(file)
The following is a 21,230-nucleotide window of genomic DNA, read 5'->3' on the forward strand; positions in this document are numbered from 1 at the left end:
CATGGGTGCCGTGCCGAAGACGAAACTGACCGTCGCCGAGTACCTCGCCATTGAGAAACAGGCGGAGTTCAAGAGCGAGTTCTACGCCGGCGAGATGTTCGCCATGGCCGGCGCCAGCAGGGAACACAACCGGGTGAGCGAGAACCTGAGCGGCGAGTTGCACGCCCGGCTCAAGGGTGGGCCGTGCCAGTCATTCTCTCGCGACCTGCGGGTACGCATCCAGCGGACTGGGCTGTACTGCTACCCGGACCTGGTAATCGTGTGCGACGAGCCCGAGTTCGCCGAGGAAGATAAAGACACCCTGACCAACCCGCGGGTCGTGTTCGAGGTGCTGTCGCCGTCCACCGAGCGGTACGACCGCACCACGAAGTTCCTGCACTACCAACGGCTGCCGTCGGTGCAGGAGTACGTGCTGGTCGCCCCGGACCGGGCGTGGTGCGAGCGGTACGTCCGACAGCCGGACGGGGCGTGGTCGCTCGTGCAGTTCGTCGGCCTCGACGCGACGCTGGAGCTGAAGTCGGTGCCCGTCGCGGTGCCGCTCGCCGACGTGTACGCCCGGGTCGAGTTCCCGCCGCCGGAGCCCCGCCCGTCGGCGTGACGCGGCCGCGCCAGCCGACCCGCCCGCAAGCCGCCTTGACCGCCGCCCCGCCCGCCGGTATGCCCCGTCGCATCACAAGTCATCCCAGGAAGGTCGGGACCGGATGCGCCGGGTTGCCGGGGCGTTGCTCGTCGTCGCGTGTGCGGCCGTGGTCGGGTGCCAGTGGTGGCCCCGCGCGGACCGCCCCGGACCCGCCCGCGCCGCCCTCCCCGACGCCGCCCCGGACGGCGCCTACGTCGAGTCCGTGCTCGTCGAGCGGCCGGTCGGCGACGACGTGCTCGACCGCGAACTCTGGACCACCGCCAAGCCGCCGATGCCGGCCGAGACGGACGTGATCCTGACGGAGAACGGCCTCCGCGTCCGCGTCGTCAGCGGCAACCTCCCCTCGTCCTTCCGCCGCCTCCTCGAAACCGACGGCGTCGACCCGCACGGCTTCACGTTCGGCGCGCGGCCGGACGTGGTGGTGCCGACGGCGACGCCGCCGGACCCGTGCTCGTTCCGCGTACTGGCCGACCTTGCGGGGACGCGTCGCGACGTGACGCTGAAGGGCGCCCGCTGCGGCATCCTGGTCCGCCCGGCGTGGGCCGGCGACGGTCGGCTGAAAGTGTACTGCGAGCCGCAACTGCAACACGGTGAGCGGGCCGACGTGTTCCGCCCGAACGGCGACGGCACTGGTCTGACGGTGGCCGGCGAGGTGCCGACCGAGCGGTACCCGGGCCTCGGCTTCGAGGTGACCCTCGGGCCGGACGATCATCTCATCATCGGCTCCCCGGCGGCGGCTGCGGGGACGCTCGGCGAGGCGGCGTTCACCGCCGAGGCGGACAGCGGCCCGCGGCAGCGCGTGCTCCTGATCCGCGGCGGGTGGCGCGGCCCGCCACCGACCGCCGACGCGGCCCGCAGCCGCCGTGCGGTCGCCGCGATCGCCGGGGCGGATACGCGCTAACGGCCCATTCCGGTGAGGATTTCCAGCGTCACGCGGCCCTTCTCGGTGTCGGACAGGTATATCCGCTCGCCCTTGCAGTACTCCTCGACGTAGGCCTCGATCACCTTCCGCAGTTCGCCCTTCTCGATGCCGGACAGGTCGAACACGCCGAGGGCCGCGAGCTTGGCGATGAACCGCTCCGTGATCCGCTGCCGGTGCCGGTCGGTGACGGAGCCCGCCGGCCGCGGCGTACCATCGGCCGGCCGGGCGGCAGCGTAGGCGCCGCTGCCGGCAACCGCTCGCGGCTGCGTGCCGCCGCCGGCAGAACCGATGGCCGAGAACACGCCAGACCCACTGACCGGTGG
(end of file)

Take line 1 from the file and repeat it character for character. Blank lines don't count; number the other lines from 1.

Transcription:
The following is a 21,230-nucleotide window of genomic DNA, read 5'->3' on the forward strand; positions in this document are numbered from 1 at the left end: